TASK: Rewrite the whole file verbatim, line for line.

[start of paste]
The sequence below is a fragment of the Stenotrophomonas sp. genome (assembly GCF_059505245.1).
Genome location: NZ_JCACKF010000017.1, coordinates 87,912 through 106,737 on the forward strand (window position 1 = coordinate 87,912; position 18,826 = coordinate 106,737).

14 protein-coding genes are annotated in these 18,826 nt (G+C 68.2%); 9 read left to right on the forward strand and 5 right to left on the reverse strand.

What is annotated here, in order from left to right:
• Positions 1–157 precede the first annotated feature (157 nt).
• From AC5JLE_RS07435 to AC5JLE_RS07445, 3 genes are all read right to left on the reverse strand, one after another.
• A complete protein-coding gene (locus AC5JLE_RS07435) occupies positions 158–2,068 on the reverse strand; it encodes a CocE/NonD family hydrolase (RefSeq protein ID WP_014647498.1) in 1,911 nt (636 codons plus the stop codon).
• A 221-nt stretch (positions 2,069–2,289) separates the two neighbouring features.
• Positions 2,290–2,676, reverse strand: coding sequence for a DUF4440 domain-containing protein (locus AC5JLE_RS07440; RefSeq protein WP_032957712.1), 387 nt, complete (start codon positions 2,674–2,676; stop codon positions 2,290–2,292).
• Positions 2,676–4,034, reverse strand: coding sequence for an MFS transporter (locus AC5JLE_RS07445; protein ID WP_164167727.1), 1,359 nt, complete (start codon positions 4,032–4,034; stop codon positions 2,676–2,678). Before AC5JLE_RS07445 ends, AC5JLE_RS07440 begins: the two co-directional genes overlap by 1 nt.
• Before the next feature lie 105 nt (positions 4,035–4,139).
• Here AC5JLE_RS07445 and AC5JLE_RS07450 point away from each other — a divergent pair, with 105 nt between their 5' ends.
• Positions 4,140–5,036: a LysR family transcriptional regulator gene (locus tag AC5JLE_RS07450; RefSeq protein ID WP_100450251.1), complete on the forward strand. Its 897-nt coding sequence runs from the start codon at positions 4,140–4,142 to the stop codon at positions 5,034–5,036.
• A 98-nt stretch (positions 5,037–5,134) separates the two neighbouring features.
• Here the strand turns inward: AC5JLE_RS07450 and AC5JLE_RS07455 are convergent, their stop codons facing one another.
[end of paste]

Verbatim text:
The sequence below is a fragment of the Stenotrophomonas sp. genome (assembly GCF_059505245.1).
Genome location: NZ_JCACKF010000017.1, coordinates 87,912 through 106,737 on the forward strand (window position 1 = coordinate 87,912; position 18,826 = coordinate 106,737).

14 protein-coding genes are annotated in these 18,826 nt (G+C 68.2%); 9 read left to right on the forward strand and 5 right to left on the reverse strand.

What is annotated here, in order from left to right:
• Positions 1–157 precede the first annotated feature (157 nt).
• From AC5JLE_RS07435 to AC5JLE_RS07445, 3 genes are all read right to left on the reverse strand, one after another.
• A complete protein-coding gene (locus AC5JLE_RS07435) occupies positions 158–2,068 on the reverse strand; it encodes a CocE/NonD family hydrolase (RefSeq protein ID WP_014647498.1) in 1,911 nt (636 codons plus the stop codon).
• A 221-nt stretch (positions 2,069–2,289) separates the two neighbouring features.
• Positions 2,290–2,676, reverse strand: coding sequence for a DUF4440 domain-containing protein (locus AC5JLE_RS07440; RefSeq protein WP_032957712.1), 387 nt, complete (start codon positions 2,674–2,676; stop codon positions 2,290–2,292).
• Positions 2,676–4,034, reverse strand: coding sequence for an MFS transporter (locus AC5JLE_RS07445; protein ID WP_164167727.1), 1,359 nt, complete (start codon positions 4,032–4,034; stop codon positions 2,676–2,678). Before AC5JLE_RS07445 ends, AC5JLE_RS07440 begins: the two co-directional genes overlap by 1 nt.
• Before the next feature lie 105 nt (positions 4,035–4,139).
• Here AC5JLE_RS07445 and AC5JLE_RS07450 point away from each other — a divergent pair, with 105 nt between their 5' ends.
• Positions 4,140–5,036: a LysR family transcriptional regulator gene (locus tag AC5JLE_RS07450; RefSeq protein ID WP_100450251.1), complete on the forward strand. Its 897-nt coding sequence runs from the start codon at positions 4,140–4,142 to the stop codon at positions 5,034–5,036.
• A 98-nt stretch (positions 5,037–5,134) separates the two neighbouring features.
• Here the strand turns inward: AC5JLE_RS07450 and AC5JLE_RS07455 are convergent, their stop codons facing one another.